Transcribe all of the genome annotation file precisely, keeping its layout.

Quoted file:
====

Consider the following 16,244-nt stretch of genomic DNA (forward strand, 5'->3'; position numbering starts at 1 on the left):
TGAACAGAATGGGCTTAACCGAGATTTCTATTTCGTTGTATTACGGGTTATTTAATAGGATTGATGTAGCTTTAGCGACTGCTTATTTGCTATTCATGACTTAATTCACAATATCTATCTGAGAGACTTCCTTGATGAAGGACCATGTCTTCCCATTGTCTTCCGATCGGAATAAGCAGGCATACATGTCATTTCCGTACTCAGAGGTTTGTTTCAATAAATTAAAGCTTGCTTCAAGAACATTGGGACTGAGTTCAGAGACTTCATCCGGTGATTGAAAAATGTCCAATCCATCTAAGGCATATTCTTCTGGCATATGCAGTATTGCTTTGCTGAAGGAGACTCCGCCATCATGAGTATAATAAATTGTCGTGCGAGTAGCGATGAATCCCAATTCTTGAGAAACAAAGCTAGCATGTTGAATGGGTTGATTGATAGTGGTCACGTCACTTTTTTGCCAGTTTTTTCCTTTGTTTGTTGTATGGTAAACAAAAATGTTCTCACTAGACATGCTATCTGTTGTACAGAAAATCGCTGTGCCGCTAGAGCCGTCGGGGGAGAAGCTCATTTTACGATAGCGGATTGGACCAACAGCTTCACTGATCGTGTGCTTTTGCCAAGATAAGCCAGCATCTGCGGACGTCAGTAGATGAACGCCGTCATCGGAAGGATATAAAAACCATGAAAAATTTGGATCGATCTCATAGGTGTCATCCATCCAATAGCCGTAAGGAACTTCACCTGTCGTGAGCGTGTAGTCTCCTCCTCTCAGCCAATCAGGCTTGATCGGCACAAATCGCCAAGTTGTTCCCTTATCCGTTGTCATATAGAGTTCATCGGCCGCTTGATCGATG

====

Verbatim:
Consider the following 16,244-nt stretch of genomic DNA (forward strand, 5'->3'; position numbering starts at 1 on the left):
TGAACAGAATGGGCTTAACCGAGATTTCTATTTCGTTGTATTACGGGTTATTTAATAGGATTGATGTAGCTTTAGCGACTGCTTATTTGCTATTCATGACTTAATTCACAATATCTATCTGAGAGACTTCCTTGATGAAGGACCATGTCTTCCCATTGTCTTCCGATCGGAATAAGCAGGCATACATGTCATTTCCGTACTCAGAGGTTTGTTTCAATAAATTAAAGCTTGCTTCAAGAACATTGGGACTGAGTTCAGAGACTTCATCCGGTGATTGAAAAATGTCCAATCCATCTAAGGCATATTCTTCTGGCATATGCAGTATTGCTTTGCTGAAGGAGACTCCGCCATCATGAGTATAATAAATTGTCGTGCGAGTAGCGATGAATCCCAATTCTTGAGAAACAAAGCTAGCATGTTGAATGGGTTGATTGATAGTGGTCACGTCACTTTTTTGCCAGTTTTTTCCTTTGTTTGTTGTATGGTAAACAAAAATGTTCTCACTAGACATGCTATCTGTTGTACAGAAAATCGCTGTGCCGCTAGAGCCGTCGGGGGAGAAGCTCATTTTACGATAGCGGATTGGACCAACAGCTTCACTGATCGTGTGCTTTTGCCAAGATAAGCCAGCATCTGCGGACGTCAGTAGATGAACGCCGTCATCGGAAGGATATAAAAACCATGAAAAATTTGGATCGATCTCATAGGTGTCATCCATCCAATAGCCGTAAGGAACTTCACCTGTCGTGAGCGTGTAGTCTCCTCCTCTCAGCCAATCAGGCTTGATCGGCACAAATCGCCAAGTTGTTCCCTTATCCGTTGTCATATAGAGTTCATCGGCCGCTTGATCGATG